Cinematic shots are a series of frames that run uninterrupted in a visually appealing or unique way. Filmmakers often utilize cinematic shots to present ideas, narrative elements, movement, and emotion to the audience.
A film’s establishing shot is the first shot at the top of the scene that shows the location. It may follow an aerial shot. In “The Shawshank Redemption,” the establishing shot introduces one of the main characters and the plot.
Learn more about establishing shots and how to create one for your film.
Extreme Long Shot
An extreme long shot, or wide shot, makes the subject look small against their backdrop. Scene from “Mad Max: Fury Road“
Bird’s Eye Shot
The bird’s eye shot shows the scenery surrounding a subject and creates a sense of movement and scale. Scene from “Eternal Sunshine of the Spotless Mind“ A shot from even higher up is known as an aerial shot, which can be taken from a drone or helicopter and establishes a larger expanse of the surrounding scenery. Scene from “Blade Runner (1982)“ In “The Sound of Music,” the bird’s eye shot provides a glimpse of the main character in her element.
A long shot is closer than the extreme long shot, but the subject does not fill the frame. Scene from “The Martian“ In “Lawrence of Arabia,” a long shot provides a wide view of the setting.
A medium shot provides more detail on the subject, framing them from about the waist up in most cases. It differs from an eye-level shot in that it provides more context of the surroundings. Scene from “X-Men: Days of Future Past“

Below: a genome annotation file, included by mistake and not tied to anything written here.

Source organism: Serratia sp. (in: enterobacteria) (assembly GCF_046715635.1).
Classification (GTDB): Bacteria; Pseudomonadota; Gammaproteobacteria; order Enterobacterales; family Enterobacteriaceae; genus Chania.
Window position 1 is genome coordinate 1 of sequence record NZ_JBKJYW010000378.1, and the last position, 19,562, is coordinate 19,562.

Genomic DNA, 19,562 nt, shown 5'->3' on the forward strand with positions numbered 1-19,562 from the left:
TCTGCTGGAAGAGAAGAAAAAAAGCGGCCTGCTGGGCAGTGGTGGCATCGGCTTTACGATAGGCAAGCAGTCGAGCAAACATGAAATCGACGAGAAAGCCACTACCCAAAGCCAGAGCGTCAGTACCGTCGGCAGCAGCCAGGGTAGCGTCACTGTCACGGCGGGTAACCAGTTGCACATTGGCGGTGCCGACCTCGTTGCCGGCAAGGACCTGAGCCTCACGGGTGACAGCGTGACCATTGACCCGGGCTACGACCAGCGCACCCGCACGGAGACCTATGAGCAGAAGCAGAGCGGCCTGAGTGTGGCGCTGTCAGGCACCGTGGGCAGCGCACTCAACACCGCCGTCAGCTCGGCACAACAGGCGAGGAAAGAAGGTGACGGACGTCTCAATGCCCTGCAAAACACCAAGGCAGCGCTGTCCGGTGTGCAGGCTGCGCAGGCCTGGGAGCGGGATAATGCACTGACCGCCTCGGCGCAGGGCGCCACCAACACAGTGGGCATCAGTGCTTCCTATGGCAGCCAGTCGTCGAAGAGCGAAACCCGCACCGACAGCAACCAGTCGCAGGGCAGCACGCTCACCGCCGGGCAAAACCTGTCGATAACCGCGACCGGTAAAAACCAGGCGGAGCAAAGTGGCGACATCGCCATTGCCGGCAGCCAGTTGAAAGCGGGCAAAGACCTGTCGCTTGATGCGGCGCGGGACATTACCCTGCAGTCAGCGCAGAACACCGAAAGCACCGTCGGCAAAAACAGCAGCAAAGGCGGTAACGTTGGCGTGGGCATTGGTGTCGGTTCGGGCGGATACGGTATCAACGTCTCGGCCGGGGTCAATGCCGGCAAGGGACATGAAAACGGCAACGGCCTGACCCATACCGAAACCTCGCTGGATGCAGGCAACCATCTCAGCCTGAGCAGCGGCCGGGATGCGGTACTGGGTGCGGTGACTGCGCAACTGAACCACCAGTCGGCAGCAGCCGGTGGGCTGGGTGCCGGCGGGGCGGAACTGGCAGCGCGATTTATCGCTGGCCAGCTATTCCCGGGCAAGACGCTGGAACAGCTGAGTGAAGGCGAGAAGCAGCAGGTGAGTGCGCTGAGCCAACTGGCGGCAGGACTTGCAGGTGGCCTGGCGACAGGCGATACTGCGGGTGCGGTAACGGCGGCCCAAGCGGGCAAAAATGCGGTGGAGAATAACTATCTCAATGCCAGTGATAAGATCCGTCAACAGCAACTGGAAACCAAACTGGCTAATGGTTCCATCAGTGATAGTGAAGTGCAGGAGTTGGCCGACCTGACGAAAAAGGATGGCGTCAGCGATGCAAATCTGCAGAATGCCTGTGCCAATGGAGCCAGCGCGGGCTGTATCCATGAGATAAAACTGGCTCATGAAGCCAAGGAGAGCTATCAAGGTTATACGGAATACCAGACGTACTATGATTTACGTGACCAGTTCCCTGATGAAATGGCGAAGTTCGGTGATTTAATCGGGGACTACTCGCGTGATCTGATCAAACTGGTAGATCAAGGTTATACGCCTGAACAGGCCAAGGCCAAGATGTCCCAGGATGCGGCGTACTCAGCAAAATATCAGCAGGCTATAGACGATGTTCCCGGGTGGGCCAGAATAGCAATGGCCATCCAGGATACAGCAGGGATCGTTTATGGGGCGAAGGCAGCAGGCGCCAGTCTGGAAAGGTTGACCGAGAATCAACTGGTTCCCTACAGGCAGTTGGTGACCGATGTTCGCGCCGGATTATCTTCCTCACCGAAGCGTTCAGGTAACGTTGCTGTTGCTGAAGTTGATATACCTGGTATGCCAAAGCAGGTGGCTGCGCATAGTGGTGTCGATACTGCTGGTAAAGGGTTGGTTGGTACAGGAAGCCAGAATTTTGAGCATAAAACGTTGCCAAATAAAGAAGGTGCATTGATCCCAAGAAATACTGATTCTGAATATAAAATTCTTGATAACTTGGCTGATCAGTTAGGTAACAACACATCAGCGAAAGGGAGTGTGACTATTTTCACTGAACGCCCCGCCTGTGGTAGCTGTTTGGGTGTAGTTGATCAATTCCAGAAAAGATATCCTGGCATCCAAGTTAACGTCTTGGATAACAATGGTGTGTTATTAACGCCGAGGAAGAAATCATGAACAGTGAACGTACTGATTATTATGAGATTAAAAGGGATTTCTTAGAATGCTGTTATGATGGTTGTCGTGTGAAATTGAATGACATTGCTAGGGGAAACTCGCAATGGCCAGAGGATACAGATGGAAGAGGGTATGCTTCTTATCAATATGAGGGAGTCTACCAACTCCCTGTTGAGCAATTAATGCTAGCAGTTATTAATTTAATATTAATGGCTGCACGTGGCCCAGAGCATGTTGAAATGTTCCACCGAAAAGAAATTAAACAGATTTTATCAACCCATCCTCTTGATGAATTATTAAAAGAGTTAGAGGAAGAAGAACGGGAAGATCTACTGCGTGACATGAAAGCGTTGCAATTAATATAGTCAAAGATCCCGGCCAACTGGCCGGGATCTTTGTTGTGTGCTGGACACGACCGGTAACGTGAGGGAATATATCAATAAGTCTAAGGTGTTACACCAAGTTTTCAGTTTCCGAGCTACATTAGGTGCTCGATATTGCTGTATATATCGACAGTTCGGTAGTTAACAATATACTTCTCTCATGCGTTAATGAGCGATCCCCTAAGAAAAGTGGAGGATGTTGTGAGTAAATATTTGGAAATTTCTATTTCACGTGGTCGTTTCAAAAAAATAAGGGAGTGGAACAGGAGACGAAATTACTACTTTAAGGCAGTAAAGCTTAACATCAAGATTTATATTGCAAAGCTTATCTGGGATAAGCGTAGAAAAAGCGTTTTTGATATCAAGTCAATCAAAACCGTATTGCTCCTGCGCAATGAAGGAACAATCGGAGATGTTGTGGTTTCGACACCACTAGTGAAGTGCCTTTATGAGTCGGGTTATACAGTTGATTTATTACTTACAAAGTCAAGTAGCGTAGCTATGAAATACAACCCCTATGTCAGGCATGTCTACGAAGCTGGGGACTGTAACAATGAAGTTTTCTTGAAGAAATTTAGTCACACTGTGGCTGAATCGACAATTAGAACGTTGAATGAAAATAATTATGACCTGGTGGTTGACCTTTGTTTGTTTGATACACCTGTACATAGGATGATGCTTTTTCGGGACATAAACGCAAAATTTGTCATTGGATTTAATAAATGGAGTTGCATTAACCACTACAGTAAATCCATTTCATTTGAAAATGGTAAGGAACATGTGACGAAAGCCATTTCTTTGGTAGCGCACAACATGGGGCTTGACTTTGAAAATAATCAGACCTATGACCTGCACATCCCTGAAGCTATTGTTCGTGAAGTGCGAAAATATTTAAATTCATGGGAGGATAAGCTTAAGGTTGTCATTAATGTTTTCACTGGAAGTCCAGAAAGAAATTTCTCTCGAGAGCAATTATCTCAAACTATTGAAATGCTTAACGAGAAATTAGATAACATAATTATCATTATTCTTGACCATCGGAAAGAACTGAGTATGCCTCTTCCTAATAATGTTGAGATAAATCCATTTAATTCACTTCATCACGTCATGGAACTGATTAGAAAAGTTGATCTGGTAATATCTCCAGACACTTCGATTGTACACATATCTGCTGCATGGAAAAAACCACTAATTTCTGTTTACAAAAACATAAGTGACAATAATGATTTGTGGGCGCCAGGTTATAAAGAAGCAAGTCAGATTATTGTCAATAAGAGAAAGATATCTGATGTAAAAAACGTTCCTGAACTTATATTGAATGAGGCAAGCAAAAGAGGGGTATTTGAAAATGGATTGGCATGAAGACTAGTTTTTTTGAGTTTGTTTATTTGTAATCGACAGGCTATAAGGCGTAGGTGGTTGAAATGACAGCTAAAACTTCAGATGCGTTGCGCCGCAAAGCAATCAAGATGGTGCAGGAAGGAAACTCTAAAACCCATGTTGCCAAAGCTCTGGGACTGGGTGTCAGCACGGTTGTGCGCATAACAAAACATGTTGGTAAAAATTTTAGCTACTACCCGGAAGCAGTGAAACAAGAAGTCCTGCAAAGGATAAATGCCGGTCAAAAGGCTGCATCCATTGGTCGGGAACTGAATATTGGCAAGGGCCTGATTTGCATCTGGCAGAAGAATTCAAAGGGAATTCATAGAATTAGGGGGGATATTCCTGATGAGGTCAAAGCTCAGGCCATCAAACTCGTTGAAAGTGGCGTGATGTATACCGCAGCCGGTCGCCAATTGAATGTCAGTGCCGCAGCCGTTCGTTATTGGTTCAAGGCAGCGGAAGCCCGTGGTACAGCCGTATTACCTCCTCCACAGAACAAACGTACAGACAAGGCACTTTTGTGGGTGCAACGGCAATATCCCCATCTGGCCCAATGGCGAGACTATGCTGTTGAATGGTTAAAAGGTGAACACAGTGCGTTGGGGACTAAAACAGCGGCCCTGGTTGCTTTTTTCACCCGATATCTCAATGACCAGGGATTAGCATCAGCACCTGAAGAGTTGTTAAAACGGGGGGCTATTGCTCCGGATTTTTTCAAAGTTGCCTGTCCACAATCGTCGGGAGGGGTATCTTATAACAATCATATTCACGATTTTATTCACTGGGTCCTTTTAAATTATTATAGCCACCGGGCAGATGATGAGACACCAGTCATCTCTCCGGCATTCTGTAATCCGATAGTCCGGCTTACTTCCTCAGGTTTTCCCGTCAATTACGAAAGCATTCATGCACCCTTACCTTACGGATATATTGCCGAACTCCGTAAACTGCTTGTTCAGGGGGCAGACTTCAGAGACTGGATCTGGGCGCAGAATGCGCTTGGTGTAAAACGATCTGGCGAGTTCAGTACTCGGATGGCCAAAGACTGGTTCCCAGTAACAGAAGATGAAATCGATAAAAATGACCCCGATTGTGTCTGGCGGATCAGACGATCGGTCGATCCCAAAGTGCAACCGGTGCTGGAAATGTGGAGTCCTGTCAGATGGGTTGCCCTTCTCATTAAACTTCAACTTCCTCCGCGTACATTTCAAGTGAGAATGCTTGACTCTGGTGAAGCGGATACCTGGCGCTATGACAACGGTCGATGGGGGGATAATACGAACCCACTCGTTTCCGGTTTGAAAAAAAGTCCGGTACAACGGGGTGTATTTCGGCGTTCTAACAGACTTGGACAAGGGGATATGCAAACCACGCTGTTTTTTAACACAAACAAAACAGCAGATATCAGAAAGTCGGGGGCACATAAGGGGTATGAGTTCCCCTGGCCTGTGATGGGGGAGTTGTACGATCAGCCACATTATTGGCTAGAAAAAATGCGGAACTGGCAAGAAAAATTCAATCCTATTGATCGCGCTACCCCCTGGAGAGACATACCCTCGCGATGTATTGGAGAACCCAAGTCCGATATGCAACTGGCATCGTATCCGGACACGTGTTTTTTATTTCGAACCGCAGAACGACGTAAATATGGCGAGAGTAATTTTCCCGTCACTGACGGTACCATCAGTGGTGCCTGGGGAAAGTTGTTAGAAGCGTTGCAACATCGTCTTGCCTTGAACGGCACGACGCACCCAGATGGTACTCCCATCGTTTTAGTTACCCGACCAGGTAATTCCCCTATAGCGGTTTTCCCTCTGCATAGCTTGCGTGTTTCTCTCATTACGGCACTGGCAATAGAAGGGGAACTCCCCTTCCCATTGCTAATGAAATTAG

A medium-long shot usually frames the subject from head to knees. This shot can utilize any angle, so using it from behind a subject can create a unique viewing experience.
Scene from “The Usual Suspects“
Full shots allow the subject to fill the frame while keeping the focus on the scenery. Scene from “Django Unchained“ Each character is visible in “Guardians of the Galaxy” after being taken into custody. Scene from “Guardians of the Galaxy”
If the subject of a shot is on the ground, using a ground-level shot captures what is happening on that surface. Scene from “Star Wars: Episode VIII – The Last Jedi“ The ballet shoes from the scene in “Black Swan” below provide a glimpse into what the character is doing as she practices her dance. Scene from “Black Swan” It may be used to provide a wider view of the scene as well. Scene from “Full Metal Jacket“
A crane shot uses a robotic crane to sweep up and over a scene. The trainyard scene in “Gone With the Wind” was one of the earlier examples of the use of a crane to film a scene.